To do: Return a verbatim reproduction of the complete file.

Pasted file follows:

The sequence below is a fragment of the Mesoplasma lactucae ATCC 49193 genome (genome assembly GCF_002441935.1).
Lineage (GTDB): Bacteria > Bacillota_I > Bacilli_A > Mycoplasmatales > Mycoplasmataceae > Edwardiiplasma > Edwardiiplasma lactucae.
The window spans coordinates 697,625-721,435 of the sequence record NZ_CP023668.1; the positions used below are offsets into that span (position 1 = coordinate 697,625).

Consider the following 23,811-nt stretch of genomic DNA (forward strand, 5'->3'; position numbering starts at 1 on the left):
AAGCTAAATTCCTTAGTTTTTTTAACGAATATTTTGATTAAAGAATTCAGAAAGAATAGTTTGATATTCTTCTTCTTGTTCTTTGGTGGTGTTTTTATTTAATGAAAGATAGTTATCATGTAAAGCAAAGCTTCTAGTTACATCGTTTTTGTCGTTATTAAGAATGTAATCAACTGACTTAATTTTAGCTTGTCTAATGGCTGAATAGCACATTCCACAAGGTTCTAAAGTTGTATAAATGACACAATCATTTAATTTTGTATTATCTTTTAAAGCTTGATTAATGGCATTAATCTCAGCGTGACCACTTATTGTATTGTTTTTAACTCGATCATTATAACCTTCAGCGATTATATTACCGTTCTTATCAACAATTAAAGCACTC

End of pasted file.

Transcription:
The sequence below is a fragment of the Mesoplasma lactucae ATCC 49193 genome (genome assembly GCF_002441935.1).
Lineage (GTDB): Bacteria > Bacillota_I > Bacilli_A > Mycoplasmatales > Mycoplasmataceae > Edwardiiplasma > Edwardiiplasma lactucae.
The window spans coordinates 697,625-721,435 of the sequence record NZ_CP023668.1; the positions used below are offsets into that span (position 1 = coordinate 697,625).

Consider the following 23,811-nt stretch of genomic DNA (forward strand, 5'->3'; position numbering starts at 1 on the left):
AAGCTAAATTCCTTAGTTTTTTTAACGAATATTTTGATTAAAGAATTCAGAAAGAATAGTTTGATATTCTTCTTCTTGTTCTTTGGTGGTGTTTTTATTTAATGAAAGATAGTTATCATGTAAAGCAAAGCTTCTAGTTACATCGTTTTTGTCGTTATTAAGAATGTAATCAACTGACTTAATTTTAGCTTGTCTAATGGCTGAATAGCACATTCCACAAGGTTCTAAAGTTGTATAAATGACACAATCATTTAATTTTGTATTATCTTTTAAAGCTTGATTAATGGCATTAATCTCAGCGTGACCACTTATTGTATTGTTTTTAACTCGATCATTATAACCTTCAGCGATTATATTACCGTTCTTATCAACAATTAAAGCACTC